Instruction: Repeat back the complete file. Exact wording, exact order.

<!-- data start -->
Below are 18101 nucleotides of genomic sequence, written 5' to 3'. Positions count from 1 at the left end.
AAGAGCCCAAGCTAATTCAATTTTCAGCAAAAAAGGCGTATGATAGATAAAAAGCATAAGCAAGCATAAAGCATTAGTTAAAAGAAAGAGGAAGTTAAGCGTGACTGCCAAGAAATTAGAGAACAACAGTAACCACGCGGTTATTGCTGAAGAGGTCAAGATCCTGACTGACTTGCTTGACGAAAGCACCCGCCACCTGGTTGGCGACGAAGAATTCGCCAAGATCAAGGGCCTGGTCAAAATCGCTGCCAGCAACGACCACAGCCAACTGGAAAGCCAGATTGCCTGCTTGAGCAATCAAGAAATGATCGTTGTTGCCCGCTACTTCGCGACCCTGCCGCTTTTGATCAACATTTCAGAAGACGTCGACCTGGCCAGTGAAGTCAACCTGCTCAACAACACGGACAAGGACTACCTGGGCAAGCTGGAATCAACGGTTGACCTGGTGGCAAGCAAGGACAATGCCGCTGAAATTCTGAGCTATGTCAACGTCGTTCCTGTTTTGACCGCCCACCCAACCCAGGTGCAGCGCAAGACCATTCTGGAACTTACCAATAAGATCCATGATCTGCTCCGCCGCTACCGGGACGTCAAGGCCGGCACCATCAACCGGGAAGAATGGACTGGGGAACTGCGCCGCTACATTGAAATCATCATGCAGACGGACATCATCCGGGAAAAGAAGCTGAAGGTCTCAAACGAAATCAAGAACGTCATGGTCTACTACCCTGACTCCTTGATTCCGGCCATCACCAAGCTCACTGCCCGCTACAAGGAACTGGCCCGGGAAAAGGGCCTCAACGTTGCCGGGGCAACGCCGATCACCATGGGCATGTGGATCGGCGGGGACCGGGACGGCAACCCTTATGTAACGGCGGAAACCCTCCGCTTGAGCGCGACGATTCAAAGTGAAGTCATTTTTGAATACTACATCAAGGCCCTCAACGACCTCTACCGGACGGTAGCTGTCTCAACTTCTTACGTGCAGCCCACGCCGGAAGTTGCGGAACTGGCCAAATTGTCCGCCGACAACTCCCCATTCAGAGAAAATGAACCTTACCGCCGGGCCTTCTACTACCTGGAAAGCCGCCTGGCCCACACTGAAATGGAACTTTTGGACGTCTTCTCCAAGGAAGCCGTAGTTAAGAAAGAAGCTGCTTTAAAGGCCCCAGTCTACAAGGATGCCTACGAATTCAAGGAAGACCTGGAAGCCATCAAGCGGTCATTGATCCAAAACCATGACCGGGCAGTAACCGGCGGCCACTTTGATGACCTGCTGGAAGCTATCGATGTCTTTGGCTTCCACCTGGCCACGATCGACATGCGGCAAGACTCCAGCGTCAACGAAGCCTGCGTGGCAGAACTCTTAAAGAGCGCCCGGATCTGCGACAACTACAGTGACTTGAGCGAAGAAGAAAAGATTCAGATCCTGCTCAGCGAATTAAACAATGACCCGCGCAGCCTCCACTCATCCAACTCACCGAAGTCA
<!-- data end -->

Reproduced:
Below are 18101 nucleotides of genomic sequence, written 5' to 3'. Positions count from 1 at the left end.
AAGAGCCCAAGCTAATTCAATTTTCAGCAAAAAAGGCGTATGATAGATAAAAAGCATAAGCAAGCATAAAGCATTAGTTAAAAGAAAGAGGAAGTTAAGCGTGACTGCCAAGAAATTAGAGAACAACAGTAACCACGCGGTTATTGCTGAAGAGGTCAAGATCCTGACTGACTTGCTTGACGAAAGCACCCGCCACCTGGTTGGCGACGAAGAATTCGCCAAGATCAAGGGCCTGGTCAAAATCGCTGCCAGCAACGACCACAGCCAACTGGAAAGCCAGATTGCCTGCTTGAGCAATCAAGAAATGATCGTTGTTGCCCGCTACTTCGCGACCCTGCCGCTTTTGATCAACATTTCAGAAGACGTCGACCTGGCCAGTGAAGTCAACCTGCTCAACAACACGGACAAGGACTACCTGGGCAAGCTGGAATCAACGGTTGACCTGGTGGCAAGCAAGGACAATGCCGCTGAAATTCTGAGCTATGTCAACGTCGTTCCTGTTTTGACCGCCCACCCAACCCAGGTGCAGCGCAAGACCATTCTGGAACTTACCAATAAGATCCATGATCTGCTCCGCCGCTACCGGGACGTCAAGGCCGGCACCATCAACCGGGAAGAATGGACTGGGGAACTGCGCCGCTACATTGAAATCATCATGCAGACGGACATCATCCGGGAAAAGAAGCTGAAGGTCTCAAACGAAATCAAGAACGTCATGGTCTACTACCCTGACTCCTTGATTCCGGCCATCACCAAGCTCACTGCCCGCTACAAGGAACTGGCCCGGGAAAAGGGCCTCAACGTTGCCGGGGCAACGCCGATCACCATGGGCATGTGGATCGGCGGGGACCGGGACGGCAACCCTTATGTAACGGCGGAAACCCTCCGCTTGAGCGCGACGATTCAAAGTGAAGTCATTTTTGAATACTACATCAAGGCCCTCAACGACCTCTACCGGACGGTAGCTGTCTCAACTTCTTACGTGCAGCCCACGCCGGAAGTTGCGGAACTGGCCAAATTGTCCGCCGACAACTCCCCATTCAGAGAAAATGAACCTTACCGCCGGGCCTTCTACTACCTGGAAAGCCGCCTGGCCCACACTGAAATGGAACTTTTGGACGTCTTCTCCAAGGAAGCCGTAGTTAAGAAAGAAGCTGCTTTAAAGGCCCCAGTCTACAAGGATGCCTACGAATTCAAGGAAGACCTGGAAGCCATCAAGCGGTCATTGATCCAAAACCATGACCGGGCAGTAACCGGCGGCCACTTTGATGACCTGCTGGAAGCTATCGATGTCTTTGGCTTCCACCTGGCCACGATCGACATGCGGCAAGACTCCAGCGTCAACGAAGCCTGCGTGGCAGAACTCTTAAAGAGCGCCCGGATCTGCGACAACTACAGTGACTTGAGCGAAGAAGAAAAGATTCAGATCCTGCTCAGCGAATTAAACAATGACCCGCGCAGCCTCCACTCATCCAACTCACCGAAGTCA